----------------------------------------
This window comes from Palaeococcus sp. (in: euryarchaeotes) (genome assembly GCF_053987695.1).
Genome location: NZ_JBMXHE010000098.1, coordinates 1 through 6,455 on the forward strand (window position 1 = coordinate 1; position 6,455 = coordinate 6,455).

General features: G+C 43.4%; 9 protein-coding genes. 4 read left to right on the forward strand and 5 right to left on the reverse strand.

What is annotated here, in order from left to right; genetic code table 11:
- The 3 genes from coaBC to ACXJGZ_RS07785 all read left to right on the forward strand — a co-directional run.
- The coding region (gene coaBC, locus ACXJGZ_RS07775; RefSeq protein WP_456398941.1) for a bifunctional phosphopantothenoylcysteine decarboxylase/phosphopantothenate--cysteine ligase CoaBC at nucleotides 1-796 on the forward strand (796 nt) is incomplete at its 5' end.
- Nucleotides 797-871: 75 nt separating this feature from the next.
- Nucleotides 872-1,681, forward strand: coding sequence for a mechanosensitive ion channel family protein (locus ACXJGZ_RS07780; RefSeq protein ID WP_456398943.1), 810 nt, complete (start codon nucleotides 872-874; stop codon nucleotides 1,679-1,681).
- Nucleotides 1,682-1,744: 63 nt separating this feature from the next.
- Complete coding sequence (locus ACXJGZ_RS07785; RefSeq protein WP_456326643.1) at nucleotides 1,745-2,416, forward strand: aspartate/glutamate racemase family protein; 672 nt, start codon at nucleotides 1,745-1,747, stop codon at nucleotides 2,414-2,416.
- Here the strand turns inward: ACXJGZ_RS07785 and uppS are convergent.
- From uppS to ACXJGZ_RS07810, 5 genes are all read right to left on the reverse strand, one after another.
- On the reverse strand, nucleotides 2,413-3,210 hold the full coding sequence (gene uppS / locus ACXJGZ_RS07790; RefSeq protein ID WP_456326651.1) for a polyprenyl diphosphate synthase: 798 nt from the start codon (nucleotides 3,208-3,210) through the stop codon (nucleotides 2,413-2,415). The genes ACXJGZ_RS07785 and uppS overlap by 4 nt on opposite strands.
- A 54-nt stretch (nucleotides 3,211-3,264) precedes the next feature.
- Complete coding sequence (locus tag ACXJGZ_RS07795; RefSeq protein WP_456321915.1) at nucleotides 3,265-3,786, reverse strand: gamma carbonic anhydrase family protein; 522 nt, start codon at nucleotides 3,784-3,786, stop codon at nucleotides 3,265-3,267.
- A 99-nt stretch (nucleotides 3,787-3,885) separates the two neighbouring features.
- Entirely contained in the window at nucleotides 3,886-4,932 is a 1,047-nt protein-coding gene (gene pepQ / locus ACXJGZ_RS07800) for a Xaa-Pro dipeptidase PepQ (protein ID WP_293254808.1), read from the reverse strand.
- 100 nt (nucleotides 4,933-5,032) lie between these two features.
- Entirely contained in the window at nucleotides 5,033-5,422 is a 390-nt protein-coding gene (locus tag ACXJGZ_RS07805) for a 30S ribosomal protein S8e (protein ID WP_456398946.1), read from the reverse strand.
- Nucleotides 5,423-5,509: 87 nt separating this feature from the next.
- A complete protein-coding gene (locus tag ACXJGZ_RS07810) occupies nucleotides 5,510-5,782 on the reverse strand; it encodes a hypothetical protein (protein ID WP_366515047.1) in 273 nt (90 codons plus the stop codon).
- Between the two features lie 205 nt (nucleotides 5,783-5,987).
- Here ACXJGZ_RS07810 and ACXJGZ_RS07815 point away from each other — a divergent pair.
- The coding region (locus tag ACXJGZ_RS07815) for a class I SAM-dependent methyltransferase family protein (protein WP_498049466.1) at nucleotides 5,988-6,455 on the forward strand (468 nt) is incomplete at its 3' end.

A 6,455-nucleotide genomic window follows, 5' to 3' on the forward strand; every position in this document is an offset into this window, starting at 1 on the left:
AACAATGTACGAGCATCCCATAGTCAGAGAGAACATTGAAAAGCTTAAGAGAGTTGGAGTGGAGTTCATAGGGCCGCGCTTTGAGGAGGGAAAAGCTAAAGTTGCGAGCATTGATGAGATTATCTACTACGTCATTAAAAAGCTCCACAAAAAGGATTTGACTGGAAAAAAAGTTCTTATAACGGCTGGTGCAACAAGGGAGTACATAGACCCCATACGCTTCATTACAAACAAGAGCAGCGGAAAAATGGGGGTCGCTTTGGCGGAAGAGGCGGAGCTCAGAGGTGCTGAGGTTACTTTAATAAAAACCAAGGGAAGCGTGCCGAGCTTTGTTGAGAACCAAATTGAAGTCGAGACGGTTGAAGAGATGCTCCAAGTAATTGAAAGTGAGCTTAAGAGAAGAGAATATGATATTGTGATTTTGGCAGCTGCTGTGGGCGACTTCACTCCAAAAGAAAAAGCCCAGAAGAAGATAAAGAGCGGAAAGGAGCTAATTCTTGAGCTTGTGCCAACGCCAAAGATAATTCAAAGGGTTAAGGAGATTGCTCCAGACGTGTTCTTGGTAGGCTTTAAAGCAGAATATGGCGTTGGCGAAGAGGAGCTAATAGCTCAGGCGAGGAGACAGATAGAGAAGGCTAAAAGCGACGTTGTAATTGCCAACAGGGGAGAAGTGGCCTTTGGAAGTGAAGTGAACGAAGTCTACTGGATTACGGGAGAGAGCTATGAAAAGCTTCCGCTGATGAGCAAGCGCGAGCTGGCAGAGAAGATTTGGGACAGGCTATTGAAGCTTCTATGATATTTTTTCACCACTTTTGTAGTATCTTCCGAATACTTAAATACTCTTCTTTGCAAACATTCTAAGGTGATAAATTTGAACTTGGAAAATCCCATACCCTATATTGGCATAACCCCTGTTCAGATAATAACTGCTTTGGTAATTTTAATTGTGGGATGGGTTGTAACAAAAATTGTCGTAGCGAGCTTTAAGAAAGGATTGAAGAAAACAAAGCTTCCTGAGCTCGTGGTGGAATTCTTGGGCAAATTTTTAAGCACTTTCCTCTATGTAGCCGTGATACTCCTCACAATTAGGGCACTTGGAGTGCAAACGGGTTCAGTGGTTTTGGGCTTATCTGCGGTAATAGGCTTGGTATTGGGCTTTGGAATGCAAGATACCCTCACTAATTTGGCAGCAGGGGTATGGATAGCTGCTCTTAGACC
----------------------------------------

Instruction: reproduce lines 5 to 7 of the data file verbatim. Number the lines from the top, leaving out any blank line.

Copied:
- The 3 genes from coaBC to ACXJGZ_RS07785 all read left to right on the forward strand — a co-directional run.
- The coding region (gene coaBC, locus ACXJGZ_RS07775; RefSeq protein WP_456398941.1) for a bifunctional phosphopantothenoylcysteine decarboxylase/phosphopantothenate--cysteine ligase CoaBC at nucleotides 1-796 on the forward strand (796 nt) is incomplete at its 5' end.
- Nucleotides 797-871: 75 nt separating this feature from the next.